MIXING AND MELTING SCRAP IRON. 295
in all white scrap iron as it comes to the foundry.
Burnt iron can be said to be the most undesirable class of scrap for a founder to handle, and there is a doubt in the author's mind that it pays any founder in the end to experiment with it, for making anything' other than castings like sash weights, for, as a general thing, its loss in weight by re-melting will range all the way from 30 to 95 per cent. It is a very indefinite quality to judge of as to its chemical composition. It is safe to say it will greatly injure other irons when mixed with them in raising the sulphur and lowering the silicon so as to produce a '' white iron,'' and can often spoil many castings.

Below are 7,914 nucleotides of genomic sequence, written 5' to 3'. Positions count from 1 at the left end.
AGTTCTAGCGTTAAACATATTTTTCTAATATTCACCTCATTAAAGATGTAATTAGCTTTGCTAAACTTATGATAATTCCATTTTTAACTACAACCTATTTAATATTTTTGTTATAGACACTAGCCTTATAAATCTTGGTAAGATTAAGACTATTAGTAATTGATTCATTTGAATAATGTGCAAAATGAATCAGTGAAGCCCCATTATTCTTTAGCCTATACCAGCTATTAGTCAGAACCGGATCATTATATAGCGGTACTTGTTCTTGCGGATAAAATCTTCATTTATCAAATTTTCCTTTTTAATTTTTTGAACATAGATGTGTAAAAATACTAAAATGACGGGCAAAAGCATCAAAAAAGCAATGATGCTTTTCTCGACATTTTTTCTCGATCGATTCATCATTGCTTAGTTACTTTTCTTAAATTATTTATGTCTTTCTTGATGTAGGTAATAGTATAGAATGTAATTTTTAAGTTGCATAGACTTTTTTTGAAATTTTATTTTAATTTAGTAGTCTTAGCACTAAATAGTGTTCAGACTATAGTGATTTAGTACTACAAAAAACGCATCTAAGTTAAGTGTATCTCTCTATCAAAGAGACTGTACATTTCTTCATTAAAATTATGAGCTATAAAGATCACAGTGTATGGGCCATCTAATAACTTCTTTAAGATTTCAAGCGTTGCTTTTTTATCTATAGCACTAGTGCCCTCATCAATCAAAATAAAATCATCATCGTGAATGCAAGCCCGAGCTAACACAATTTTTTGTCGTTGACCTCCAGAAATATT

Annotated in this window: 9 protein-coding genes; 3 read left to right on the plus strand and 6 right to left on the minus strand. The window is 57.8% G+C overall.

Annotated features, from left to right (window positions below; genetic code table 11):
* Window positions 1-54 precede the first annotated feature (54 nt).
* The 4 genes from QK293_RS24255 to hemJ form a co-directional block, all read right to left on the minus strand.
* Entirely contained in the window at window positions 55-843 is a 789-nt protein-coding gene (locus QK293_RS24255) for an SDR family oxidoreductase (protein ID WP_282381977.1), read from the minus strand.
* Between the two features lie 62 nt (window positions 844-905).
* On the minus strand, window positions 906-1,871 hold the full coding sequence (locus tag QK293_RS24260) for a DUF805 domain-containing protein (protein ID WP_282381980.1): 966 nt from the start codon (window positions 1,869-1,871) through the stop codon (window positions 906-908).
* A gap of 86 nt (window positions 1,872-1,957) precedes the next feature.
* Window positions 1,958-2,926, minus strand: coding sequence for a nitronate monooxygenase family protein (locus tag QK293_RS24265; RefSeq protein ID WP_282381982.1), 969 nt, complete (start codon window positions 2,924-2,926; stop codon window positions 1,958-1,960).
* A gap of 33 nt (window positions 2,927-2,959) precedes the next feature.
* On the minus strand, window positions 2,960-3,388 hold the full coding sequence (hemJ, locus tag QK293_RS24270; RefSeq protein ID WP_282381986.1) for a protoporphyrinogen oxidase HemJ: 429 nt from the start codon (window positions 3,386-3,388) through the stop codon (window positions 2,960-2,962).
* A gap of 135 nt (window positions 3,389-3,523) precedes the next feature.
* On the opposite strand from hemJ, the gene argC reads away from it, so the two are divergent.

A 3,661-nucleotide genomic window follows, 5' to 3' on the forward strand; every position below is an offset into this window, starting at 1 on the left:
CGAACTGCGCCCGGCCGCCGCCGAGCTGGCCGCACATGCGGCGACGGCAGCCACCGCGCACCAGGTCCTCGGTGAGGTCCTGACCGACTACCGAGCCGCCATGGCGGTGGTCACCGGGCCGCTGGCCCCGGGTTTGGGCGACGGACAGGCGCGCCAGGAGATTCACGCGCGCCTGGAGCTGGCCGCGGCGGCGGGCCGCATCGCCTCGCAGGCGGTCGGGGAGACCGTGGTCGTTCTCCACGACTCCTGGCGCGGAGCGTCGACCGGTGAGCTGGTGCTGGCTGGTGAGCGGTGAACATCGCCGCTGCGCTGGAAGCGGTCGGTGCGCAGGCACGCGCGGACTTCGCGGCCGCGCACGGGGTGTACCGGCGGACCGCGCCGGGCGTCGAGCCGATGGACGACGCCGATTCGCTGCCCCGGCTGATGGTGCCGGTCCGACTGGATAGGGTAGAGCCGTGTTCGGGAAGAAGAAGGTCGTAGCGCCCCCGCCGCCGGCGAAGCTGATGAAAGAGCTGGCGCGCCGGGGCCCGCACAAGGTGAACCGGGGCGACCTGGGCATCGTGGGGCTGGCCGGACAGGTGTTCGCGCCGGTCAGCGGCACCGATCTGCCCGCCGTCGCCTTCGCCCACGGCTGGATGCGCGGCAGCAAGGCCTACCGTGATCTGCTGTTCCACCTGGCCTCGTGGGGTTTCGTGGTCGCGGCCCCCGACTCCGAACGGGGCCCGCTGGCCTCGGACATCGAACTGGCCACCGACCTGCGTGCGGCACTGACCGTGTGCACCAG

Any intelligent foundry laborer should, with a little training, be able to select and pile scrap according to its grade. As some would prefer an approximation for the silicon and sulphur contents of grey scrap, the au-thor would say that iron ranging from stove plate up to one inch in thickness may be considered as an approximate equivalent to remelted pig metal that has its silicon ranging from 1.50 up to 2.00 per cent., and for bodies above one inch thick up to three inches thick from i.oo up to 1.75 in silicon, sulphur in all cases to be considered as constant at about .07, Above three inches in thickness a grey open fracture can range in silicon all the way from. 75 up to 2.50, and the grading of such heavy bodies generally requires a more skilled eye than with scrap, which might be under three inch-es in thickness; but practice would soon bring one to an approximately close guessing of the grade of heavy, as well as light bodies. Where scrap comes to the. foundry yard in the form of complete castings, which the founder will have to break, he can, by " siz-